Learn Exactly How Bagru Dabu Print Saree is Preparedby Aarav Fabricator Women Clothing Manufacturer
Today, every girl dreams of having, at least one designer, Saree. Designer Sarees manufacturers are looking at the growing love of the world's oldest surviving clothing. By seeing the reaction of the market, designers are also trying to use the painting and embroidery design and the use of conventional colors for suppliers and wholesalers. Today Bagru Dabu Print Saree is also in trend among all women.
Now let’s talk about what is Dabu Print?
Dabu is a stucco stamped in Rajasthan, India. In the production of printed fabrics, designers need for a lot of manual guide and hard work. This unique form is that printing is hygienic because this print does not use toxic or harmful synthetic dyes.
Let's take a look on how Bagru Dabu Print Saree is prepared
Bagru printing is one of the best traditional techniques of printing in natural colors, followed by Chippas in remote areas of Rajasthan. The process begins by making the finished printing fabric from the fabric by its own method. So if you are interested in Bagru Printed Saree, then you should know how it is prepared. So let's have a look how.
Process of Making Dabu:
The mixture of beedan and ground is washed with dirt to make a sticky paste. Special resist paste technology is commonly referred to as "dhabu". Dhabu as a resist to prevent staining during dyeing in the "dhabu" coverage area. This technique is only used to create indigo patterns. As the resist paste, "dhabu" thick and sticky, it can’t be achieved a more precise definition, apply to the wood on the fabric, the wood sprinkled on top, sawdust as a binder to prevent the color of the penetration of dyeing. The area where the mixture of clay and sawdust is present does not absorb the dye and remains colorless.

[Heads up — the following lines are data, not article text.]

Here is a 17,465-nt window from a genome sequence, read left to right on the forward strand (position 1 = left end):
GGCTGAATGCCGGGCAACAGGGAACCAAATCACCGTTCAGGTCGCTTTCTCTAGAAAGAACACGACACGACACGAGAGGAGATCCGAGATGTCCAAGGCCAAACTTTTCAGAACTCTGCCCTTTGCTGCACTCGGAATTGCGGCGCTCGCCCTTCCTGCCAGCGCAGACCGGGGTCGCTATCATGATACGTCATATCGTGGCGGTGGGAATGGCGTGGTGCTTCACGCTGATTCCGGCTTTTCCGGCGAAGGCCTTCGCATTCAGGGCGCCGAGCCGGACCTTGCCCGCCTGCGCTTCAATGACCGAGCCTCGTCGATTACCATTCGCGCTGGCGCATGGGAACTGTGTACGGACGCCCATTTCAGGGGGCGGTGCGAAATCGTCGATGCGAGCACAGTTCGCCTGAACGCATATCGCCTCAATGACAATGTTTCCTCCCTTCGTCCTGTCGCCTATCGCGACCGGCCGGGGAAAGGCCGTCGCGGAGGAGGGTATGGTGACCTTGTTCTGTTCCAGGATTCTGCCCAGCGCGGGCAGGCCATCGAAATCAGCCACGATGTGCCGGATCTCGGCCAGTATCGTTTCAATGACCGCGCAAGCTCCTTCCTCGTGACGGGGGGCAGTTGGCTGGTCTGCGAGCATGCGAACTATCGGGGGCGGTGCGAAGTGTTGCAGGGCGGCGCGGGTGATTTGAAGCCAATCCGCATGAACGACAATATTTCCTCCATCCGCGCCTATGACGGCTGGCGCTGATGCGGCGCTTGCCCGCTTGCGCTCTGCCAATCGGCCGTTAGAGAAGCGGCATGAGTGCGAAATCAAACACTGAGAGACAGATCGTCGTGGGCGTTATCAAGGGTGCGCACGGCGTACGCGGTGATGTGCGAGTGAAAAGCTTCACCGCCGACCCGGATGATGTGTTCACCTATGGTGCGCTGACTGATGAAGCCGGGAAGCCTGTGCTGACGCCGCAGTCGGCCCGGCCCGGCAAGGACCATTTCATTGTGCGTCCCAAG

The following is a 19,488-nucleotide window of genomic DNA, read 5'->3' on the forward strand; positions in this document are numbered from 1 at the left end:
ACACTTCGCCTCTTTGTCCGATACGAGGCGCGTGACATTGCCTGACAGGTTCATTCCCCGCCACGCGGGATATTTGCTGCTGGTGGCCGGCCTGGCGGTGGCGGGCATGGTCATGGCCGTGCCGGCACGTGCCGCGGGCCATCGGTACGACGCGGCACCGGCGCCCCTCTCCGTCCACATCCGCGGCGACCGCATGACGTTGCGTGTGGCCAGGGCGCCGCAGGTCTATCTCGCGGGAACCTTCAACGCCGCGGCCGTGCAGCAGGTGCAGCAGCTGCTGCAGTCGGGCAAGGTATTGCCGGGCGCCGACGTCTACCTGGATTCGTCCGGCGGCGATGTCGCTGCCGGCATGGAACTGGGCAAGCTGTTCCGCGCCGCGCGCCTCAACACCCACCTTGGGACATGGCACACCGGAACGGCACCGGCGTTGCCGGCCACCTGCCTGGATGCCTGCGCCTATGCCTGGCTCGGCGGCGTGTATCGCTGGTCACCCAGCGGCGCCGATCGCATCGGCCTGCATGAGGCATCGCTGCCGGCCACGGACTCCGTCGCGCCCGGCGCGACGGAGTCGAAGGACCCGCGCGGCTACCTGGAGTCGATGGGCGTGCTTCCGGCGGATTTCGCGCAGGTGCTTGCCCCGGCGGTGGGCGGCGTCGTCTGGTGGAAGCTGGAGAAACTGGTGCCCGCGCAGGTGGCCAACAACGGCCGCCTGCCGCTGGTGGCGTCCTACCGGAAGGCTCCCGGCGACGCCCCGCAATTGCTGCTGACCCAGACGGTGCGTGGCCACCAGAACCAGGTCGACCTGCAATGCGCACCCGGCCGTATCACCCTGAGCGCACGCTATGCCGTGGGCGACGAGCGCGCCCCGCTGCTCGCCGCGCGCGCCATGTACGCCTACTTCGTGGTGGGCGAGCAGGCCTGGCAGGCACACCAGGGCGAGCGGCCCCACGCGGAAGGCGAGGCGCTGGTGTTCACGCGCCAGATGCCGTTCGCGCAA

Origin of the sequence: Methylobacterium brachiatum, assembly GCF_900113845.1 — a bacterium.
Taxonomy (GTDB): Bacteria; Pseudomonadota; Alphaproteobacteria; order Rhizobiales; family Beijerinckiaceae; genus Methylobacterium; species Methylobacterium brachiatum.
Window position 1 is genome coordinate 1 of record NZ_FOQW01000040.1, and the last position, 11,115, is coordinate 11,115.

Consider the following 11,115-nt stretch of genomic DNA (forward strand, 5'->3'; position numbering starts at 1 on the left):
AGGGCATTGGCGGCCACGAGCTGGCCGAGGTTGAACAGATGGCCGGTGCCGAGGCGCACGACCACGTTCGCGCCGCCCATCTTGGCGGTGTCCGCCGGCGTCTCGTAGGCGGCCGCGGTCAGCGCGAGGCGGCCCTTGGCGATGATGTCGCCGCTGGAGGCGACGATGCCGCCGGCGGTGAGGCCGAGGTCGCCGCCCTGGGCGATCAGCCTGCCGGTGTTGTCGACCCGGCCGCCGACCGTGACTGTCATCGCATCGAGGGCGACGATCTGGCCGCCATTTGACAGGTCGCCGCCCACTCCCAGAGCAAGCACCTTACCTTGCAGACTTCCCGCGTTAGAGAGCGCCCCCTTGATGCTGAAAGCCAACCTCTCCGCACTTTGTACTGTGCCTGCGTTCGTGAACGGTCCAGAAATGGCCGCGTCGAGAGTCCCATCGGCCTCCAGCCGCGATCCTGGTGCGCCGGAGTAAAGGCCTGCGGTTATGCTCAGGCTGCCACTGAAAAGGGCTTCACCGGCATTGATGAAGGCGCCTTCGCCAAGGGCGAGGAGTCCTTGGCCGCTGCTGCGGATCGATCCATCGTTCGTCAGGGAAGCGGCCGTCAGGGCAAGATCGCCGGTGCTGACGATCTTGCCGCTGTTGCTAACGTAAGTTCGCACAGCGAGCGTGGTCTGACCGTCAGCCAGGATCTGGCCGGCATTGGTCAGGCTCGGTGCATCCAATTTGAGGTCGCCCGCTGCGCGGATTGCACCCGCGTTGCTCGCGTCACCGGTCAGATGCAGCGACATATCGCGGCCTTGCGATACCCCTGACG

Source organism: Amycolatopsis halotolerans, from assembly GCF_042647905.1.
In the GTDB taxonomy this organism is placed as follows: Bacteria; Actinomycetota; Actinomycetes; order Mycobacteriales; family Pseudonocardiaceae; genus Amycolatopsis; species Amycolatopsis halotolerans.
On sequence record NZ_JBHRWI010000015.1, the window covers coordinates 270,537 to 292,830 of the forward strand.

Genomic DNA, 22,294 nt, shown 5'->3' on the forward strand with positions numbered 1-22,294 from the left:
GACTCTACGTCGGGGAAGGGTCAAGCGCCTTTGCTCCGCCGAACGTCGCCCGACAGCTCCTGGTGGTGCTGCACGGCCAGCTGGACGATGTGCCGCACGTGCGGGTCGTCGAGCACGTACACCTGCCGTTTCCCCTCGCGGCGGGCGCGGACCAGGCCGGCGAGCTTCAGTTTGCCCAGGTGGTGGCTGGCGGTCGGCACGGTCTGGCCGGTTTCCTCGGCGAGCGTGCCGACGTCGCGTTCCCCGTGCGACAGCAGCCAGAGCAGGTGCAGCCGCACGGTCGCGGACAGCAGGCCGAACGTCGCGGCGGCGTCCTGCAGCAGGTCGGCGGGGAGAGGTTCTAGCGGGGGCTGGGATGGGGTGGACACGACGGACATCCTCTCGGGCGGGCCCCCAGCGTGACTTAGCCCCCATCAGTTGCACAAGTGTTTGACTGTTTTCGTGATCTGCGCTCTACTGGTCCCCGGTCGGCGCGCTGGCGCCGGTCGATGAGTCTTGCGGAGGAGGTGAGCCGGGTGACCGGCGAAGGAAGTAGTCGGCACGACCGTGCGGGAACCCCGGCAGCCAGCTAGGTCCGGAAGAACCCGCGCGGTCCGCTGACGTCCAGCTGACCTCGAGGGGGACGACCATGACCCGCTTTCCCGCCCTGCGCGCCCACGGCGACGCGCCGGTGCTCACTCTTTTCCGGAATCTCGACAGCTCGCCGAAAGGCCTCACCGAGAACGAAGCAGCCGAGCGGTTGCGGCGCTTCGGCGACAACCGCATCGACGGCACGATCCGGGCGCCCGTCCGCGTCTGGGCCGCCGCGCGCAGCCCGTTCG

After printing, the fabric is dried outside the sun and then immersed in an indigo tank. Small printing table - "patias" for dhabu printing, printer application dhabu sitting on the floor. It is mainly done by women and old printers, they can’t stand for a long time. The art of making 'dhabu' paste is confidential and the recipe applies only to her daughter's law. Each family is having its own recipe to make a better paste according to their choice.
Post mordanting with Alum and Washing :
Mordanting with Alum : Locally known as "Fitkari Rangar". The dyes extracted from turmeric and pomegranate are very escaping, and for rapid production, late blends are carried out with alum (fitkari). In this process, the fabric is immersed in a large copper container filled with water and diluted alum. After leaving for a few minutes, it was taken out. Gently squeeze and dry on the ground. When it is completely dry, fold and store for at least 3 to 4 days in the dark so that the yellow dye is cured and finally it goes for washing.
Washing Process : The washing of the fabric is intended to remove the resist paste from the surface and the excess or non-attached dye. In this process, the fabric remains in the large tank for at least 3 to 4 hours until the resist paste becomes smooth. The fabric was then beaten on a flattened stone to remove the resist paste and became smooth. The fabric is then beaten on a flattened stone to remove the resist paste and the excess dye. The beating of the cloth is usually done in the place where there is flow of water present. This process will give you the best result for Bagru Dabu Print Saree.
Dabu printing cloth is also a unique art that is found with bagru printing. In this, a design of outline is done to the background of cloth. This sketch design is covered with plaster, dust is sprinkled. When the clay is dry, the sawdust sticks to the cloth. Thereafter, the entire fabric is dyed with the selected color. The presence of the clay and sawdust mixture does not absorb the dye and remains colorless. After dyeing and drying, wash the cloth to remove the clay and the mixture. For additional colors, the cloth is again dyed in lighter tones to cover the covered area.Source : Click Here
Created on Sep 25th 2017 04:21. Viewed 230 times.